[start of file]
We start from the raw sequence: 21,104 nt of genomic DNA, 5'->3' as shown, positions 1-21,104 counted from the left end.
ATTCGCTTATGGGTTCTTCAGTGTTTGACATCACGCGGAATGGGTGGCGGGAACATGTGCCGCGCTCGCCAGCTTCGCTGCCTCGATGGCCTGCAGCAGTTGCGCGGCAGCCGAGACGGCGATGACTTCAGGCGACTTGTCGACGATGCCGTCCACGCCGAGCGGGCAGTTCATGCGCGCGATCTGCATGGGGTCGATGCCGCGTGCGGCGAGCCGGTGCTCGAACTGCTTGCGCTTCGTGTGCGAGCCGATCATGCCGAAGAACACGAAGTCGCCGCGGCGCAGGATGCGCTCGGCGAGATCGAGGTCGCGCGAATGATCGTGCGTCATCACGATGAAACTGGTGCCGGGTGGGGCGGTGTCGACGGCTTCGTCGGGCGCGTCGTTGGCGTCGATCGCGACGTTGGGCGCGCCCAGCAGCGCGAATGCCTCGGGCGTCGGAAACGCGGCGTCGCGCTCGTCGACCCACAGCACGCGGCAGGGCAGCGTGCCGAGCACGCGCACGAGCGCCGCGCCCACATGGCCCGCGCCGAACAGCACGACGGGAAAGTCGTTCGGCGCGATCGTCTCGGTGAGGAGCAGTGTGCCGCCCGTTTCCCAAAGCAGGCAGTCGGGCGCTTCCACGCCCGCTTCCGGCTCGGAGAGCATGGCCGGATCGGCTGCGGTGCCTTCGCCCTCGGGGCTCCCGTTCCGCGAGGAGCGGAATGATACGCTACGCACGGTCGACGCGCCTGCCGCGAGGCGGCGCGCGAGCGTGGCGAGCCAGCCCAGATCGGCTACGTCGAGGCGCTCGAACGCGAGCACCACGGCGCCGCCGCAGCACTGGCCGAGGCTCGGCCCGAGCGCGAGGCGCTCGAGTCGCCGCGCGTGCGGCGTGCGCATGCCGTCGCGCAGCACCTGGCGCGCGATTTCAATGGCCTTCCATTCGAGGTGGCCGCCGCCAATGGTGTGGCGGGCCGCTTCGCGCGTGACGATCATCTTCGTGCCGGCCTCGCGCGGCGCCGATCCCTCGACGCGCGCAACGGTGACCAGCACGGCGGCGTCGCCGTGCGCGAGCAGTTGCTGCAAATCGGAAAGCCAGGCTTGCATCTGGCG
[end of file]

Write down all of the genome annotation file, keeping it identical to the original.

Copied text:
We start from the raw sequence: 21,104 nt of genomic DNA, 5'->3' as shown, positions 1-21,104 counted from the left end.
ATTCGCTTATGGGTTCTTCAGTGTTTGACATCACGCGGAATGGGTGGCGGGAACATGTGCCGCGCTCGCCAGCTTCGCTGCCTCGATGGCCTGCAGCAGTTGCGCGGCAGCCGAGACGGCGATGACTTCAGGCGACTTGTCGACGATGCCGTCCACGCCGAGCGGGCAGTTCATGCGCGCGATCTGCATGGGGTCGATGCCGCGTGCGGCGAGCCGGTGCTCGAACTGCTTGCGCTTCGTGTGCGAGCCGATCATGCCGAAGAACACGAAGTCGCCGCGGCGCAGGATGCGCTCGGCGAGATCGAGGTCGCGCGAATGATCGTGCGTCATCACGATGAAACTGGTGCCGGGTGGGGCGGTGTCGACGGCTTCGTCGGGCGCGTCGTTGGCGTCGATCGCGACGTTGGGCGCGCCCAGCAGCGCGAATGCCTCGGGCGTCGGAAACGCGGCGTCGCGCTCGTCGACCCACAGCACGCGGCAGGGCAGCGTGCCGAGCACGCGCACGAGCGCCGCGCCCACATGGCCCGCGCCGAACAGCACGACGGGAAAGTCGTTCGGCGCGATCGTCTCGGTGAGGAGCAGTGTGCCGCCCGTTTCCCAAAGCAGGCAGTCGGGCGCTTCCACGCCCGCTTCCGGCTCGGAGAGCATGGCCGGATCGGCTGCGGTGCCTTCGCCCTCGGGGCTCCCGTTCCGCGAGGAGCGGAATGATACGCTACGCACGGTCGACGCGCCTGCCGCGAGGCGGCGCGCGAGCGTGGCGAGCCAGCCCAGATCGGCTACGTCGAGGCGCTCGAACGCGAGCACCACGGCGCCGCCGCAGCACTGGCCGAGGCTCGGCCCGAGCGCGAGGCGCTCGAGTCGCCGCGCGTGCGGCGTGCGCATGCCGTCGCGCAGCACCTGGCGCGCGATTTCAATGGCCTTCCATTCGAGGTGGCCGCCGCCAATGGTGTGGCGGGCCGCTTCGCGCGTGACGATCATCTTCGTGCCGGCCTCGCGCGGCGCCGATCCCTCGACGCGCGCAACGGTGACCAGCACGGCGGCGTCGCCGTGCGCGAGCAGTTGCTGCAAATCGGAAAGCCAGGCTTGCATCTGGCG